"I said in a devotional the other day that fathers should do their devotions with their doors open so that their children could see them at it. This was what I grew up with. My father kept a study in our home where he prepared sermons and did his reading. I can remember as a young boy walking past that study and seeing my father on his knees praying. I remember him taking me to pre-service prayer meetings at the church he pastored in Sackville New Brunswick and hearing him pour out his heart to the God he loved. Years later I sat in a prayer meeting with him as a fellow pastor and marvelled at the sense of the presence of God in the room when that man prayed. He was conversing with Someone he knew deeply, personally, intimately. To see that 6′4″, 250 lb. frame, full of arthritis, creek down to its knees and talk to his Friend was a gift from the perfect Father to me so that I could see what grace can do in a man. My father was told by the leaders of his church once that he was not welcome any more as their pastor because he had said in a sermon: “Instead of sitting on your fannies you should be on your knees in prayer.” I am so glad that he said that, that he meant it, and that he was not making demands on his people that he was not making of himself."
Saturday, June 20, 2009
Wednesday, June 17, 2009
"Wednesday, Jun 17, 2009 @09:24am CST
(Washington, DC) -- The man who shot and wounded President Ronald Reagan in 1981 will be allowed to visit his mother's home in Williamsburg, Virginia more often and stay there for longer periods of time.
That was the ruling announced by U.S. District Court Judge Paul Friedman yesterday.
Judge Friedman said the 53-year-old John Hinckley Jr. can obtain a Washington, DC driver's license and denied only a few requests.
Hinckley's stays at his mother's house will be extended from six to nine nights per visit.
Hinckley will also be able to work as a volunteer near the house.
Hinckley was found not guilty by reason of insanity in the Reagan shooting and was ordered to become a patient at St. Elizabeth's Hospital in the nation's capital."
Tuesday, June 16, 2009
A 26-year-old Christian who claimed on her Internet blog to be carrying a terminally ill baby has apologised after it was revealed her pregnancy was a hoax.
Beccah Beushausen of Mokena, Illinois, had almost a million hits on her blog when she began writing about her desire to give birth to “April Rose.” For two months she blogged about how she would go full term with the baby and refuse to get an abortion because of her Christian faith.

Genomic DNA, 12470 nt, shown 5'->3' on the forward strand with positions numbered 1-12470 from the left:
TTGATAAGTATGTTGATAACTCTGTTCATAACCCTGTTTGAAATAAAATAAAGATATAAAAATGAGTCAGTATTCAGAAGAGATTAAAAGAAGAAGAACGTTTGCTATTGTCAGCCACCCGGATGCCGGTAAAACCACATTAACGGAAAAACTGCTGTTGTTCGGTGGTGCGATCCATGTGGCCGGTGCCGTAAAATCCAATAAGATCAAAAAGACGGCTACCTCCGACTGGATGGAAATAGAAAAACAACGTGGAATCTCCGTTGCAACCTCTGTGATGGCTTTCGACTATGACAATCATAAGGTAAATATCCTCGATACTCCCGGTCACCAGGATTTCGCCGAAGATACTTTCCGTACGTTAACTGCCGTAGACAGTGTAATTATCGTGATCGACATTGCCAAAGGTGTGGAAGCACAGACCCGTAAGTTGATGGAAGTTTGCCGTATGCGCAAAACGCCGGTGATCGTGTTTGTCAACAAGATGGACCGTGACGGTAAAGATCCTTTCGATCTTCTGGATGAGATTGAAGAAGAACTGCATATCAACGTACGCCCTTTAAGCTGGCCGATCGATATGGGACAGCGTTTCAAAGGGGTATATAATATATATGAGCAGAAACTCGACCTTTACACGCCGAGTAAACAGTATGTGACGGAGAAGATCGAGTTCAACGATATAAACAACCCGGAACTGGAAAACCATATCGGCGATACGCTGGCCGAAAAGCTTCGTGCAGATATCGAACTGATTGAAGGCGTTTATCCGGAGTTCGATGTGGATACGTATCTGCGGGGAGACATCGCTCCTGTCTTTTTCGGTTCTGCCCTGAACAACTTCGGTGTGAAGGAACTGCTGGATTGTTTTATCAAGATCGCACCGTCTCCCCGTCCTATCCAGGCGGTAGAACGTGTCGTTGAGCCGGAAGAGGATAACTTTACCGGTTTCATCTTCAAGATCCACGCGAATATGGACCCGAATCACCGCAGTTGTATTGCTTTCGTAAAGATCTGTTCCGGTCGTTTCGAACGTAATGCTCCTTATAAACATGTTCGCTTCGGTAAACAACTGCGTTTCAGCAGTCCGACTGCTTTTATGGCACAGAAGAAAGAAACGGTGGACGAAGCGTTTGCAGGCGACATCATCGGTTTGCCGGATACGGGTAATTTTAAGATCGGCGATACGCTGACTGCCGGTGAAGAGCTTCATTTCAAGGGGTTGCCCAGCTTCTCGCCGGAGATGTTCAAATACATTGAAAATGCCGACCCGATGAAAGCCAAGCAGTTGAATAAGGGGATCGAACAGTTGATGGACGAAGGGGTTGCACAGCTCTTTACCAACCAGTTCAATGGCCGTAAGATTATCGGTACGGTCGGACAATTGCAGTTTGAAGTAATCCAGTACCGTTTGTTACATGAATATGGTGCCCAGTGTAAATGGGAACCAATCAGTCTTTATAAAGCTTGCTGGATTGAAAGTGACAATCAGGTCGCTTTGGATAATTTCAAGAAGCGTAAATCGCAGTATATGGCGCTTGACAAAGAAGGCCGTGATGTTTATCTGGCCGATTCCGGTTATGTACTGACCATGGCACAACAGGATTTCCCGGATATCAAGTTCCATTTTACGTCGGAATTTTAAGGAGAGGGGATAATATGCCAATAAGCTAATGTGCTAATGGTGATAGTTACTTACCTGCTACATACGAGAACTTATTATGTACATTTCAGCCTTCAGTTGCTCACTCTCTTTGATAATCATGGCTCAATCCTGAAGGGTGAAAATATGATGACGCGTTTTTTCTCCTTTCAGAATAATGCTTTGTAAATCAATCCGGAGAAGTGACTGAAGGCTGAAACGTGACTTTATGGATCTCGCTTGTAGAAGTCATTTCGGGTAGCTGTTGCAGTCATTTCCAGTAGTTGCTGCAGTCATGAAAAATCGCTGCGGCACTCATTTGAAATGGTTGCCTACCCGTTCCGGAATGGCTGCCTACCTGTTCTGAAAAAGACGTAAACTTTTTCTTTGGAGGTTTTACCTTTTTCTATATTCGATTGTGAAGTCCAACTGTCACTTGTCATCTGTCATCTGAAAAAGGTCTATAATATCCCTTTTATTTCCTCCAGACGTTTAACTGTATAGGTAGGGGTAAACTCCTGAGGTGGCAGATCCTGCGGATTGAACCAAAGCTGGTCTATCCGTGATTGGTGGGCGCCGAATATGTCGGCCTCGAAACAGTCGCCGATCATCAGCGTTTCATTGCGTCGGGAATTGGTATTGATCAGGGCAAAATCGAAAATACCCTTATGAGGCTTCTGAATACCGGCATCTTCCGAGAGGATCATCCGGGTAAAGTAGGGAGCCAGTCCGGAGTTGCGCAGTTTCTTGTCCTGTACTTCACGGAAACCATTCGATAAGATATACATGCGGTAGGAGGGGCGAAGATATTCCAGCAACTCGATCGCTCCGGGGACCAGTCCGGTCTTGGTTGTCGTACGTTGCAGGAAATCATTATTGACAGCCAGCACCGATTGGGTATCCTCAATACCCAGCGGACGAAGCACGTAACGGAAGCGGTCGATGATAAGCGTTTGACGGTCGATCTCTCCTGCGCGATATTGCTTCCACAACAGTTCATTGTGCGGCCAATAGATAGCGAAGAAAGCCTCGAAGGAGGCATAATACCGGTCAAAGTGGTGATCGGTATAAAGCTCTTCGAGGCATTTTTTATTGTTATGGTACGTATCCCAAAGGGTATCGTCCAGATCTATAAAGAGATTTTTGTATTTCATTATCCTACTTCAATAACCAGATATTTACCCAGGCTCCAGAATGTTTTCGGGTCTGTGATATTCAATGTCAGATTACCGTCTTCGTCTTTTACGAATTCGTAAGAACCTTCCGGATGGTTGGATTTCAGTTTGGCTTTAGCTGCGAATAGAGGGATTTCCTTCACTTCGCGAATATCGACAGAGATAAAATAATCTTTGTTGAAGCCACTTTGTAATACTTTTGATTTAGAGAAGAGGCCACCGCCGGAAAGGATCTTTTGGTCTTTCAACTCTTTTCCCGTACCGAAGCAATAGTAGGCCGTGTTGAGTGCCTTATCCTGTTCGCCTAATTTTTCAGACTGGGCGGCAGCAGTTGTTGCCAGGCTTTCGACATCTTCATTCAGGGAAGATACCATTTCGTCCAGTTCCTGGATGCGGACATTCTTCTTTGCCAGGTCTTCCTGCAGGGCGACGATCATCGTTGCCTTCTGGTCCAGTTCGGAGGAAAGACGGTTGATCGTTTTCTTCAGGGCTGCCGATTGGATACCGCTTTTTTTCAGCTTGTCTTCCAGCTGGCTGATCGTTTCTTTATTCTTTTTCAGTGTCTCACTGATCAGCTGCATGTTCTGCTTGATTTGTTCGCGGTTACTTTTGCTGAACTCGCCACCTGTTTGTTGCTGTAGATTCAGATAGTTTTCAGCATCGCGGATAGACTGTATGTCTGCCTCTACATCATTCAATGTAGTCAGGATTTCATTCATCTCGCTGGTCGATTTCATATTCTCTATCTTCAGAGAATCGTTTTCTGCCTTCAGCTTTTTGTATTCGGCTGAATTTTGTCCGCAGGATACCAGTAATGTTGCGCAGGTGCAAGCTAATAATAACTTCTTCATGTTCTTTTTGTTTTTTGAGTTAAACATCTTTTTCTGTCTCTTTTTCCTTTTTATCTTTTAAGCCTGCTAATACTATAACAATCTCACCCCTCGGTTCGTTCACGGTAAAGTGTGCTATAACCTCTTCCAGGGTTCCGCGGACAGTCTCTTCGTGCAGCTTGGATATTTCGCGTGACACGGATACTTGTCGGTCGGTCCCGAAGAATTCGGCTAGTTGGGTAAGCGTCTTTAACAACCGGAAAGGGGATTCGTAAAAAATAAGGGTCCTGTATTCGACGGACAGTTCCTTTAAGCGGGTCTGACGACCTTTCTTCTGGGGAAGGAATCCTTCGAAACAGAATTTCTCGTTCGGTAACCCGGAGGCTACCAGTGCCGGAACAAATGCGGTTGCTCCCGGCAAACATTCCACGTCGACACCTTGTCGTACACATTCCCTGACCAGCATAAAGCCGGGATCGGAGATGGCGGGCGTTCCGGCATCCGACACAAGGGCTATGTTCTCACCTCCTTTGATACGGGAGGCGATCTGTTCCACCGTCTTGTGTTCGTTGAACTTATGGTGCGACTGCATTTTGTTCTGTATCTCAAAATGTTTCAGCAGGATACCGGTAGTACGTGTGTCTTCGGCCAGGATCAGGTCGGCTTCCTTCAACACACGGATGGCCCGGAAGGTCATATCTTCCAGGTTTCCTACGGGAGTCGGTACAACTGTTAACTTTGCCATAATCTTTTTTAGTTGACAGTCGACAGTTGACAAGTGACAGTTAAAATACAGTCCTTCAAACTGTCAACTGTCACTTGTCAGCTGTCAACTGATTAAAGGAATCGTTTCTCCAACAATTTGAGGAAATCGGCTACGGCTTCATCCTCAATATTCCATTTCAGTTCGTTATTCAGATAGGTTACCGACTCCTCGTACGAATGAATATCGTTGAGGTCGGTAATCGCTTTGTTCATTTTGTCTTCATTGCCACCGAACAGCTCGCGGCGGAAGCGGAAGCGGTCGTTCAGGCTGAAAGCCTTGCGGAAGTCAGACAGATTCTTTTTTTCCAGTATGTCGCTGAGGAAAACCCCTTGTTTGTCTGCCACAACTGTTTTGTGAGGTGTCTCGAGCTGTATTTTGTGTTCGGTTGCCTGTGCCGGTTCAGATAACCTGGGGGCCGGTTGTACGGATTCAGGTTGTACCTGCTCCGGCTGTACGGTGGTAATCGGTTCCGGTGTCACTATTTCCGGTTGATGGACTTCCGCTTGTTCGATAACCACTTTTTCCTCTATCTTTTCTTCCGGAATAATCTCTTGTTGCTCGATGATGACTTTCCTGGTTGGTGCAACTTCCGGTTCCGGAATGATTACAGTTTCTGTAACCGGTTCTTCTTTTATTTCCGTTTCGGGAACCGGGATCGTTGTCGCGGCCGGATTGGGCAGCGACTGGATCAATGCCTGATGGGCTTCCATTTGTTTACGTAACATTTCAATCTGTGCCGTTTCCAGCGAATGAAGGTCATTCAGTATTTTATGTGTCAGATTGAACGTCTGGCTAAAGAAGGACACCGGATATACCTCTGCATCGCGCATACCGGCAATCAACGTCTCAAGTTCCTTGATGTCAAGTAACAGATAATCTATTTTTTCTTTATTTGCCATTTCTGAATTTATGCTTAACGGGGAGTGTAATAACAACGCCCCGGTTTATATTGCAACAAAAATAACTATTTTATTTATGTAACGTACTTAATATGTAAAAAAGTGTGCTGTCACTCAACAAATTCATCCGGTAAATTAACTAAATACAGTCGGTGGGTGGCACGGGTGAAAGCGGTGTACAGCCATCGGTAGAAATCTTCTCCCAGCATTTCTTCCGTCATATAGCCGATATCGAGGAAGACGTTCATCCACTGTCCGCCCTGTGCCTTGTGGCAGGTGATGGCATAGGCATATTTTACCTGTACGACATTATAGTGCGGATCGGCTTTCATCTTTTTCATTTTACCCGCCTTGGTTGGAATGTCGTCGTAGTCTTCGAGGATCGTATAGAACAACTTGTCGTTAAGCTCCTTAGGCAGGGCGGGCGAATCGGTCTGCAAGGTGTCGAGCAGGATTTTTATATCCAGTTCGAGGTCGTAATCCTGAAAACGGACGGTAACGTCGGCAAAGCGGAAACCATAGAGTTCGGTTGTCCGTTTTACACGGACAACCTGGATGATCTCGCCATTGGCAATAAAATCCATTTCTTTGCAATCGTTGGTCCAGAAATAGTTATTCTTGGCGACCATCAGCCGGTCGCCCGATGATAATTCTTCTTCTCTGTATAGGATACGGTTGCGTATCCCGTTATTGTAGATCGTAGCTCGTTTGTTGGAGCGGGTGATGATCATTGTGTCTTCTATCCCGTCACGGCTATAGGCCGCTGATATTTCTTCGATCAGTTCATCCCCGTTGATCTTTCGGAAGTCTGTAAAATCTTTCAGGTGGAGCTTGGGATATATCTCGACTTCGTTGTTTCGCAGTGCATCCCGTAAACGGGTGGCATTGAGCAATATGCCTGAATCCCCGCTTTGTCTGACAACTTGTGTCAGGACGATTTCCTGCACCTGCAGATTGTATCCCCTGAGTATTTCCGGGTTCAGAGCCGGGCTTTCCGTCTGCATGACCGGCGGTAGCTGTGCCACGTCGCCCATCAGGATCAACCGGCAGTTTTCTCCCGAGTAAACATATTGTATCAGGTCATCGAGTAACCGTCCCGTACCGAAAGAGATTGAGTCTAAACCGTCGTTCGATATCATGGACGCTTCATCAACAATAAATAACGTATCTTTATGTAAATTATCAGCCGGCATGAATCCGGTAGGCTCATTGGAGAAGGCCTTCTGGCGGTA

On June 7, she said she had given birth and was pictured with her “baby.” But her ruse was discovered when one of her readers recognised the “baby” as a doll.
Events like this one always make me thankful for the local church. I wonder how many readers of Beushausen's blog bothered to query her church concerning the verity of her situation and need? To be honest, this is the first I heard of this story, but in the age of instant attention via blogs and web pages, Christians would be very wise to operate through the authority structures God has ordained.
What of you? Ever met someone in great need and gone to their church/elders only to discover it was only a hoax, or at least greatly exaggerated?
Sunday, June 14, 2009
Religiously devout Jews barred by rabbis from surfing the Internet may now “Koogle” it on a new “kosher” search engine, the site manager said on Sunday.
Yossi Altman said Koogle, a play on the names of a Jewish noodle pudding and the ubiquitous Google, appears to meet the standards of Orthodox rabbis, who restrict use of the Web to ensure followers avoid viewing sexually explicit material.
The site, at www.koogle.co.il, omits religiously objectionable material, such as most photographs of women which Orthodox rabbis view as immodest, Altman said.
Its links to Israeli news and shopping sites also filter out items most ultra-Orthodox Israelis are forbidden by rabbis to have in their homes, such a television sets.
“This is a kosher alternative for ultra-Orthodox Jews so that they may surf the Internet,” Altman said by telephone.
The site was developed in part at the encouragement of rabbis who sought a solution to the needs of ultra-Orthodox Jews to browse the Web particularly for vital services, he said.
Nothing can be posted on the Jewish Sabbath, when religious law bans all types of work and business, Altman said. “If you try to buy something on the Sabbath, it gets stuck and won’t let you.”
There is a corner of the human heart that will justify anything. Jewish Rabbi's are not the only ones guilty of this, but so much of modern orthodoxy bleeds this sad hypocrisy.
Do we really think we are fooling the One who sees every intention of the thoughts of the heart?